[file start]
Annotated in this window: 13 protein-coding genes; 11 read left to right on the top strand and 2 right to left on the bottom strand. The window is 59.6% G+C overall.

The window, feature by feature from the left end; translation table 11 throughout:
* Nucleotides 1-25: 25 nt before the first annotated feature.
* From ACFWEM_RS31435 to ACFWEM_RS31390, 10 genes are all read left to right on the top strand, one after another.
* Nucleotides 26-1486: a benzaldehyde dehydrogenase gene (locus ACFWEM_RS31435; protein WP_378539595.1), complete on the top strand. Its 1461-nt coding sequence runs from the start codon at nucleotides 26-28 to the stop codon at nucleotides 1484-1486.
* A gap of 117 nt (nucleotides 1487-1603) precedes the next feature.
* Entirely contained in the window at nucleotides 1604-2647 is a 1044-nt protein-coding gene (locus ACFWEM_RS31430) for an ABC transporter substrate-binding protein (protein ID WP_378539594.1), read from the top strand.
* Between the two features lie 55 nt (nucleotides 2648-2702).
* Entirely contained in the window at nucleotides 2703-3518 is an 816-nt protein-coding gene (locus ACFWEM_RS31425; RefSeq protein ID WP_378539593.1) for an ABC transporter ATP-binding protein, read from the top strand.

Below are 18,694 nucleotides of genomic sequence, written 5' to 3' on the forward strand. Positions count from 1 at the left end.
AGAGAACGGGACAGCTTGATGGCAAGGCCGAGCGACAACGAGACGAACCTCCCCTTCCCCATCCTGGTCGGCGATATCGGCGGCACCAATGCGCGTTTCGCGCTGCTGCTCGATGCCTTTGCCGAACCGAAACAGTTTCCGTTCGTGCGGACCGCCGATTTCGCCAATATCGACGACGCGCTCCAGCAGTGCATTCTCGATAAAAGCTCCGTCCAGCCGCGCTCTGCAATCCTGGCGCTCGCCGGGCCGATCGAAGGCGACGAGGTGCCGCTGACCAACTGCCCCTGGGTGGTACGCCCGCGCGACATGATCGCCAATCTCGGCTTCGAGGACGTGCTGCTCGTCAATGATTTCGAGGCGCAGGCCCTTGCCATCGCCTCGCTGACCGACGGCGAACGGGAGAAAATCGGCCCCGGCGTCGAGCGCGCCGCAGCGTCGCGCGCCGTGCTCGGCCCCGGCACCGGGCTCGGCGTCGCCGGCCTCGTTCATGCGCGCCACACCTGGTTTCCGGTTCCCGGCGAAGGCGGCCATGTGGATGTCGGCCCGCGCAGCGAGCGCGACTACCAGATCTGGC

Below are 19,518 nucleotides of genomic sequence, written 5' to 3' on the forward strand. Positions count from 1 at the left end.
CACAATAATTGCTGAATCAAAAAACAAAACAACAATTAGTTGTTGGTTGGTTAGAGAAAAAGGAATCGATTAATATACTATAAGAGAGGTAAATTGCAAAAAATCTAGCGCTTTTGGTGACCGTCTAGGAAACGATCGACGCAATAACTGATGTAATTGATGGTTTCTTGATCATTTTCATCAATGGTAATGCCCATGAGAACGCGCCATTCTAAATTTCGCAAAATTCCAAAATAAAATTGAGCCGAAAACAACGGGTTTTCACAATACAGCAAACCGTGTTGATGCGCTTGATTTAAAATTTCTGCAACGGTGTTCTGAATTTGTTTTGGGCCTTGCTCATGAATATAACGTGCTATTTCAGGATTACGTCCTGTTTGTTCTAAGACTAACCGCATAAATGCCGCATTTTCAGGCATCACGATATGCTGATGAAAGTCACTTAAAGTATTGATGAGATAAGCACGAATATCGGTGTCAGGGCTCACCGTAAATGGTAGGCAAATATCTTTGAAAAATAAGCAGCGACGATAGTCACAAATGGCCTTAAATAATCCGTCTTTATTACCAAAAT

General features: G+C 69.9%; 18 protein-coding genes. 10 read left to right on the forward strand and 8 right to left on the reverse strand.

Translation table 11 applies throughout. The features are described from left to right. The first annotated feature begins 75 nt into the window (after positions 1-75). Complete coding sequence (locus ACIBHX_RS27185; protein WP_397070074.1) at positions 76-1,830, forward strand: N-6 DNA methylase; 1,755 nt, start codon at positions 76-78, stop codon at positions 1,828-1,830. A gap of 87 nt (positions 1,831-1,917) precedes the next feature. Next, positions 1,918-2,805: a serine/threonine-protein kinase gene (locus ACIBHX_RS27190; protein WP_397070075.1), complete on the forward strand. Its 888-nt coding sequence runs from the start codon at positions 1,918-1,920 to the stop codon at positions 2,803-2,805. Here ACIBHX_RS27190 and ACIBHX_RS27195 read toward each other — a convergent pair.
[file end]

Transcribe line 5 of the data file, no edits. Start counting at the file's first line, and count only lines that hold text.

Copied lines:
* Nucleotides 26-1486: a benzaldehyde dehydrogenase gene (locus ACFWEM_RS31435; protein WP_378539595.1), complete on the top strand. Its 1461-nt coding sequence runs from the start codon at nucleotides 26-28 to the stop codon at nucleotides 1484-1486.